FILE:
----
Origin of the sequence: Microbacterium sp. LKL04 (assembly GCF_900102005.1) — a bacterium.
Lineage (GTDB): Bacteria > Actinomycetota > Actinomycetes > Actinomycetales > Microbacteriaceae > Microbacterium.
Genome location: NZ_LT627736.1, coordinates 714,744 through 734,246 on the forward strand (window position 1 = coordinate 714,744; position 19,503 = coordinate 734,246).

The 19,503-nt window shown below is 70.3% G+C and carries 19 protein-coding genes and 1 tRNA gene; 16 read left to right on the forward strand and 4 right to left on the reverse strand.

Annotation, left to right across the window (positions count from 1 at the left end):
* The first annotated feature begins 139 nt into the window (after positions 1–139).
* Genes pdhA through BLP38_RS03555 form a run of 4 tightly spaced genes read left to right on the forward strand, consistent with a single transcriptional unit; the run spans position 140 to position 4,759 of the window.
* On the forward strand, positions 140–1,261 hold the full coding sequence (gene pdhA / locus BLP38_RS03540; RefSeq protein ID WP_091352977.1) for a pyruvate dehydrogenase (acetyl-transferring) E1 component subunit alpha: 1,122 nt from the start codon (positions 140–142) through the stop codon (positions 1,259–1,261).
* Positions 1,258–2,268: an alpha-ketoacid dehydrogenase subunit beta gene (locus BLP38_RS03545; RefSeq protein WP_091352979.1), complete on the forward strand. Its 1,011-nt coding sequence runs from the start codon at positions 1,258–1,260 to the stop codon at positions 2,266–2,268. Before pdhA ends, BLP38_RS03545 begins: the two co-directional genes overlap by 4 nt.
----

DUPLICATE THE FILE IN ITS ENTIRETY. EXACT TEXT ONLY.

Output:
Origin of the sequence: Microbacterium sp. LKL04 (assembly GCF_900102005.1) — a bacterium.
Lineage (GTDB): Bacteria > Actinomycetota > Actinomycetes > Actinomycetales > Microbacteriaceae > Microbacterium.
Genome location: NZ_LT627736.1, coordinates 714,744 through 734,246 on the forward strand (window position 1 = coordinate 714,744; position 19,503 = coordinate 734,246).

The 19,503-nt window shown below is 70.3% G+C and carries 19 protein-coding genes and 1 tRNA gene; 16 read left to right on the forward strand and 4 right to left on the reverse strand.

Annotation, left to right across the window (positions count from 1 at the left end):
* The first annotated feature begins 139 nt into the window (after positions 1–139).
* Genes pdhA through BLP38_RS03555 form a run of 4 tightly spaced genes read left to right on the forward strand, consistent with a single transcriptional unit; the run spans position 140 to position 4,759 of the window.
* On the forward strand, positions 140–1,261 hold the full coding sequence (gene pdhA / locus BLP38_RS03540; RefSeq protein ID WP_091352977.1) for a pyruvate dehydrogenase (acetyl-transferring) E1 component subunit alpha: 1,122 nt from the start codon (positions 140–142) through the stop codon (positions 1,259–1,261).
* Positions 1,258–2,268: an alpha-ketoacid dehydrogenase subunit beta gene (locus BLP38_RS03545; RefSeq protein WP_091352979.1), complete on the forward strand. Its 1,011-nt coding sequence runs from the start codon at positions 1,258–1,260 to the stop codon at positions 2,266–2,268. Before pdhA ends, BLP38_RS03545 begins: the two co-directional genes overlap by 4 nt.